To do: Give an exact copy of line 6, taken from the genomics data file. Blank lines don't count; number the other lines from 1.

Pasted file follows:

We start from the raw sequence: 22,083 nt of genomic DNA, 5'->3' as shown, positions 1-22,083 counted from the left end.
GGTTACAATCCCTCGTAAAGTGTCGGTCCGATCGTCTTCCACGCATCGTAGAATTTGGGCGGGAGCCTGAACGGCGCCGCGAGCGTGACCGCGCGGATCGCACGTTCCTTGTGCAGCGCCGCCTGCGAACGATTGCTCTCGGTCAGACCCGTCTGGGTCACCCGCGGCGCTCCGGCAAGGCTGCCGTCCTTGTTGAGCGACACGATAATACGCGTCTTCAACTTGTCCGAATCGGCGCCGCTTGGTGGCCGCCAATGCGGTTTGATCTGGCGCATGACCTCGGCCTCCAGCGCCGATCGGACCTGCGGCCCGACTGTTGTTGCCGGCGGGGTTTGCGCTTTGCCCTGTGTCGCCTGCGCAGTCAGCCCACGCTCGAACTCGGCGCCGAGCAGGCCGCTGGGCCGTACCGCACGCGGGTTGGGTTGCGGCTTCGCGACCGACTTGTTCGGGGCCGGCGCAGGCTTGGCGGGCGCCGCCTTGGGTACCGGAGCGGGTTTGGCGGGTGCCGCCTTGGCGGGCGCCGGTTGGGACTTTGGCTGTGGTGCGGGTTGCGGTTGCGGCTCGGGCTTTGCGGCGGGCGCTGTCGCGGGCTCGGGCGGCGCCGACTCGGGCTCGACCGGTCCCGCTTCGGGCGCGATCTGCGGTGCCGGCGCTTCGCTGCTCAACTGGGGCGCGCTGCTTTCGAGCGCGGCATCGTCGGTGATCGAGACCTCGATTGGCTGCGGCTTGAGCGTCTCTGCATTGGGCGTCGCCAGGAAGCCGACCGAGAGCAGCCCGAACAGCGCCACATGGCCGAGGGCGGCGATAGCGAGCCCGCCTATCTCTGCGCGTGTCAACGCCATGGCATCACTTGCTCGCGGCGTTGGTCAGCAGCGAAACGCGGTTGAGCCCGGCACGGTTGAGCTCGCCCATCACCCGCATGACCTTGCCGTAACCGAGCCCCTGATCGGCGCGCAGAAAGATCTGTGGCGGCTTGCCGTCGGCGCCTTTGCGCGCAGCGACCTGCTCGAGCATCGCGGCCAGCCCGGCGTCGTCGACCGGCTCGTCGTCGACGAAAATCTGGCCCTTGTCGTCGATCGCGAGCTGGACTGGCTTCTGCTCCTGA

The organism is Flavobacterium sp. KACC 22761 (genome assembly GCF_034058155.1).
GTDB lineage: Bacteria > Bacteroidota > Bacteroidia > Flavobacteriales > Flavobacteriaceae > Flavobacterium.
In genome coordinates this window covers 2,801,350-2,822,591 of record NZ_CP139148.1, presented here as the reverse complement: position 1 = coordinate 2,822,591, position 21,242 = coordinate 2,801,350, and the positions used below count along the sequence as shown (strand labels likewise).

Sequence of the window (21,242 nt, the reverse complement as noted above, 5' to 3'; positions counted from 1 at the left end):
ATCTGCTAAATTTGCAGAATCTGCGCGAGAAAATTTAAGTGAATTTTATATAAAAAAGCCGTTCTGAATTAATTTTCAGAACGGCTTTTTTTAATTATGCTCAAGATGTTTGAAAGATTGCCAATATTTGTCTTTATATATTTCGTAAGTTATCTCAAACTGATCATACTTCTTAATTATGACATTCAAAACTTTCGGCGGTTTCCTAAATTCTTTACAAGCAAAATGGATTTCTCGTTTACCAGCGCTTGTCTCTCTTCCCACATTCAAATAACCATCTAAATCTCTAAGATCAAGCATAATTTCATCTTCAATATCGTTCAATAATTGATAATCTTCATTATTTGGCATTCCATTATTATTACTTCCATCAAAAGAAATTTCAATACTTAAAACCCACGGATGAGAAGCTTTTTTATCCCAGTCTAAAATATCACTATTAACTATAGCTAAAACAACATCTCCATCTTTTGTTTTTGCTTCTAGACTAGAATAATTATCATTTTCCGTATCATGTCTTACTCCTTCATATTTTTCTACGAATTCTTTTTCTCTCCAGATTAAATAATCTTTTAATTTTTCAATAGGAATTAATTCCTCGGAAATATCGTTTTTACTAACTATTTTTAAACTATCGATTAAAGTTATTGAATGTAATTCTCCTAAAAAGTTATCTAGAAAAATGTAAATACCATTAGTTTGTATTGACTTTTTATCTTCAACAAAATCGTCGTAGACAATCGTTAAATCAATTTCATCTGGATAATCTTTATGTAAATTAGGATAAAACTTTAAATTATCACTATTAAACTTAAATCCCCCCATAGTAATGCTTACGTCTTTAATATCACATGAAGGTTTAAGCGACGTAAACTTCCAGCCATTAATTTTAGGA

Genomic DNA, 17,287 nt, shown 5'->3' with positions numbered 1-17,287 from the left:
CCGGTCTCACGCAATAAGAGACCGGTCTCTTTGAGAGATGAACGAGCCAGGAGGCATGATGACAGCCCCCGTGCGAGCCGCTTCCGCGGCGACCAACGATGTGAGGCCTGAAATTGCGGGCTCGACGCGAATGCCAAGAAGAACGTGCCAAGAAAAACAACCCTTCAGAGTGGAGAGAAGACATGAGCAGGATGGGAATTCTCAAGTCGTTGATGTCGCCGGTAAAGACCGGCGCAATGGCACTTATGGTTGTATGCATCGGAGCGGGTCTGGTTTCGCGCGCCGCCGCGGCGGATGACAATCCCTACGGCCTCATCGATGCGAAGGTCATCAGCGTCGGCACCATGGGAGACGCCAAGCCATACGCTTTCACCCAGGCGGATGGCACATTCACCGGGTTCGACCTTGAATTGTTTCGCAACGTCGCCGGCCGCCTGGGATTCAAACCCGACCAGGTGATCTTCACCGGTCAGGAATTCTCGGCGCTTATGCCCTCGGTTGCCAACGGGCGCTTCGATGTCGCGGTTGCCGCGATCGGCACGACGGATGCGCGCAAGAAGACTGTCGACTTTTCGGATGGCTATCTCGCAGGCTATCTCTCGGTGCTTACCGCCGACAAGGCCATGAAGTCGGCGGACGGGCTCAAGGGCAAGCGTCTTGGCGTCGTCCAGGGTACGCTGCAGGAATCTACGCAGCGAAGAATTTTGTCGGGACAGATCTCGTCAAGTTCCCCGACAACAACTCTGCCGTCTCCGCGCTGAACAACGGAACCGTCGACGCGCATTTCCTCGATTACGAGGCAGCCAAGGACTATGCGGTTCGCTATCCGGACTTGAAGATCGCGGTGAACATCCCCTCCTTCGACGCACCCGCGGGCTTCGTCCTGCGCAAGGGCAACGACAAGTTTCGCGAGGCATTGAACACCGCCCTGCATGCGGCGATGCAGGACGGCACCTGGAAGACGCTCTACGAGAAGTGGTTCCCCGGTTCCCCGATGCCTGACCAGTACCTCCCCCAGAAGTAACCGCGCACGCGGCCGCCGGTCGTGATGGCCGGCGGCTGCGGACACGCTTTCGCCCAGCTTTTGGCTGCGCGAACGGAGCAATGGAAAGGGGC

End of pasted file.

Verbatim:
Sequence of the window (21,242 nt, the reverse complement as noted above, 5' to 3'; positions counted from 1 at the left end):